(December 25, 2009) China is embarking on one of the biggest hydro-engineering projects in world history, but is being forced to navigate some troubled waters along the way, reports Peter Foster in Xichuan.
Surveying the rubble of their recently demolished village, the huddle of Chinese peasant-farmers is in an openly mutinous mood, their list of gripes and grumbles against the local government spilling out one after the other.
“The land they gave us isn’t fit for beggars,” spits one old man squatting on his homespun wooden stool, “And the new houses have leaking roofs,” adds another, “And there’s no security,” complains a third, “last week someone stole my chickens.”
The men from what remains of Machuan village in Henan, central China are seated at the “ground zero” of China’s latest feat of mega-engineering, a project so vast that it dwarfs the Three Gorges Dam in cost, scale and perhaps even controversy.
Scheduled to be finished in 2050, the plan to link China’s four main rivers and redirect trillions of gallons of water from China’s tropical southern mountains to its arid northern plains will have taken 100 years from conception to completion.
The theory is simple enough – as Chairman Mao Tse-tung observed in 1952: “The south has plenty of water and the north lacks it, so if possible why not borrow some?” – but the reality is a truly daunting tangle of technical and logistical challenges.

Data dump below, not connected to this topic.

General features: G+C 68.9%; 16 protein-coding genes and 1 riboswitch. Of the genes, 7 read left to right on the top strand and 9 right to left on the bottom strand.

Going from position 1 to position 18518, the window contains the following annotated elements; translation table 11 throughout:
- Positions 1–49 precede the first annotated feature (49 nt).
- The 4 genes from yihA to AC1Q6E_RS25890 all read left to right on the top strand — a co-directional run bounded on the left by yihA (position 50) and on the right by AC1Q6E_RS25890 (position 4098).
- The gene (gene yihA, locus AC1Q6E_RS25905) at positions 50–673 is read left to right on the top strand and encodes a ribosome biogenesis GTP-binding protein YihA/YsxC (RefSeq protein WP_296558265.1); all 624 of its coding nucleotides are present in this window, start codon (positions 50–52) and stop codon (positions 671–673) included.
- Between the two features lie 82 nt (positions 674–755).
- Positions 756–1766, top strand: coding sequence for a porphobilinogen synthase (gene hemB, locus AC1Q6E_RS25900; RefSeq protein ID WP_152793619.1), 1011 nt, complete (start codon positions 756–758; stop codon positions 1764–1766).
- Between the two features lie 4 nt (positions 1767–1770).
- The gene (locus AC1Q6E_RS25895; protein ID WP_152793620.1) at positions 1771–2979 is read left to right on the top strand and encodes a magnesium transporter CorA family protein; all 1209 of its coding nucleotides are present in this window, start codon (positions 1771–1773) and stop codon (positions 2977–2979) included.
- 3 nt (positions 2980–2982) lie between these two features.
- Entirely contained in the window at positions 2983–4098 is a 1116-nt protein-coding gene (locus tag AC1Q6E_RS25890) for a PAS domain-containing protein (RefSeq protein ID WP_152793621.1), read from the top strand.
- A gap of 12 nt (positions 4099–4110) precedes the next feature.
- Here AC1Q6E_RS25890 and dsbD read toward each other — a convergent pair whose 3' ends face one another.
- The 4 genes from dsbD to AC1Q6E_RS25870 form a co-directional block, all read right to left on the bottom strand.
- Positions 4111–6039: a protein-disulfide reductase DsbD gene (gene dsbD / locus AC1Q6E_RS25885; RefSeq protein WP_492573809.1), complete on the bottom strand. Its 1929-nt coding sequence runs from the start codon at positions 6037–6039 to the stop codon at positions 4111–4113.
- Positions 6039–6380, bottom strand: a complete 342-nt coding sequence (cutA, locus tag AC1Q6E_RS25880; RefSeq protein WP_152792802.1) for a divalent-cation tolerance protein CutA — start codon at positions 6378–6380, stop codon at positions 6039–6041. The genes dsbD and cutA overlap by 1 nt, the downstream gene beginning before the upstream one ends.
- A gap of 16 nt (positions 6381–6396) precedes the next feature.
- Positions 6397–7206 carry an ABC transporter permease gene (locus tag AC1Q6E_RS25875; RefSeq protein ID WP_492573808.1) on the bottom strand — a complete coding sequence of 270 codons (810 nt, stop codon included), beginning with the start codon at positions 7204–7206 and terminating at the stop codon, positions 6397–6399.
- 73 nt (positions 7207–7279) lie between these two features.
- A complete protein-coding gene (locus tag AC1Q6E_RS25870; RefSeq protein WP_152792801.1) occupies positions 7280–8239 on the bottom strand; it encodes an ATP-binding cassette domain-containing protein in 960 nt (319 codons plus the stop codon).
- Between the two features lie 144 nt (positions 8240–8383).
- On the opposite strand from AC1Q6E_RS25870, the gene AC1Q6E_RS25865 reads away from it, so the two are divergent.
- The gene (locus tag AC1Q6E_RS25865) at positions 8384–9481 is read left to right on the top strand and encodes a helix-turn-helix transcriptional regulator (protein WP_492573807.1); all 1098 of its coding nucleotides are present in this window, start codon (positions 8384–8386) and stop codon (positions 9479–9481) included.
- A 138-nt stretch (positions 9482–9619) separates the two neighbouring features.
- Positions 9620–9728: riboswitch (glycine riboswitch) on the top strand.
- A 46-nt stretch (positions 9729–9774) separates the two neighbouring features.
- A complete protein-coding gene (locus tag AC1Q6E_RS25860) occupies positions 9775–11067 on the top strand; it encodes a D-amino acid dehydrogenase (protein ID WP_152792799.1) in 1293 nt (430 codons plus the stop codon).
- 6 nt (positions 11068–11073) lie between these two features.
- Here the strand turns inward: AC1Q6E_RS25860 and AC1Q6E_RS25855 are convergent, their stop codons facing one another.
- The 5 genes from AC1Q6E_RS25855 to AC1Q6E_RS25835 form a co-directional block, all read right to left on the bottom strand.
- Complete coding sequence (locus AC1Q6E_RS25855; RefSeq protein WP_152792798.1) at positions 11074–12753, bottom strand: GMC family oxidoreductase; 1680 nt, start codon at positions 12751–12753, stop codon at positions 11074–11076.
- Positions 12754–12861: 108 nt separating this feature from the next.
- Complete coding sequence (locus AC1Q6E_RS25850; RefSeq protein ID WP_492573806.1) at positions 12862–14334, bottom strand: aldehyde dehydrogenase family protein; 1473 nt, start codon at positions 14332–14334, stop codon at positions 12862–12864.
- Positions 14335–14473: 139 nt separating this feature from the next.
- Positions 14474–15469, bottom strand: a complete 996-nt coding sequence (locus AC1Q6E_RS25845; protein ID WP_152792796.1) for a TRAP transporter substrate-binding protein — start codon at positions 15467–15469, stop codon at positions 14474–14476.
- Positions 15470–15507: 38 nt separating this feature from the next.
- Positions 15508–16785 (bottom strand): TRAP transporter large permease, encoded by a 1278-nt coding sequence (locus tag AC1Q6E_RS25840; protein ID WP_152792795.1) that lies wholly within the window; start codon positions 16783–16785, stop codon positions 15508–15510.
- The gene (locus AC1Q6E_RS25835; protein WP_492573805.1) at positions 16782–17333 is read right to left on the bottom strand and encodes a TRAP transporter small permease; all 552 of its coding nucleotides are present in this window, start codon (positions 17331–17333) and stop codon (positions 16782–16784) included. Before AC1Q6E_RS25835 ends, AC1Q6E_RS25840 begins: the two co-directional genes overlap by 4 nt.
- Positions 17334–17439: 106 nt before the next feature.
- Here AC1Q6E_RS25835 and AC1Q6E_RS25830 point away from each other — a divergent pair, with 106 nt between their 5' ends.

The villagers of Machuan, whose houses were bulldozed in August this year, were just the first of more than 330,000 Chinese peasants who will have to be delivered to new homes before the South-North Water Project is complete.
At £37bn the project will cost more than twice as much as the Three Gorges Dam, delivering nearly 12 trillion gallons of water along three networks of tunnels and canals that will branch out into northern, eastern and central China.
Machuan village, and hundreds more like it, have been identified as the necessary sacrifice to create the Central section which, when completed 2014, will carry water 883 miles to the residents of several major northern cities, including Beijing.
Their rough-built houses will be submerged under an enormous reservoir created by an enlarged dam at the confluence of the Han and Dan rivers in central China, which will create the header-tank for the system.
On this autumnal morning, when the quiet of the dawn is broken only by the crowing of roosters and the snuffle of well-fed pigs, it is easy to see why the peasants are reluctant to move.
The land where they have lived for generations is fertile and, to judge by the piles of yellow corncobs in the courtyard homes, their harvests are plentiful.
But despite their complaints, most of the peasants accept that they will have to move in the end, although the road-signs erected by the local propaganda department proclaiming they give their “full support” for the project might be an overstatement.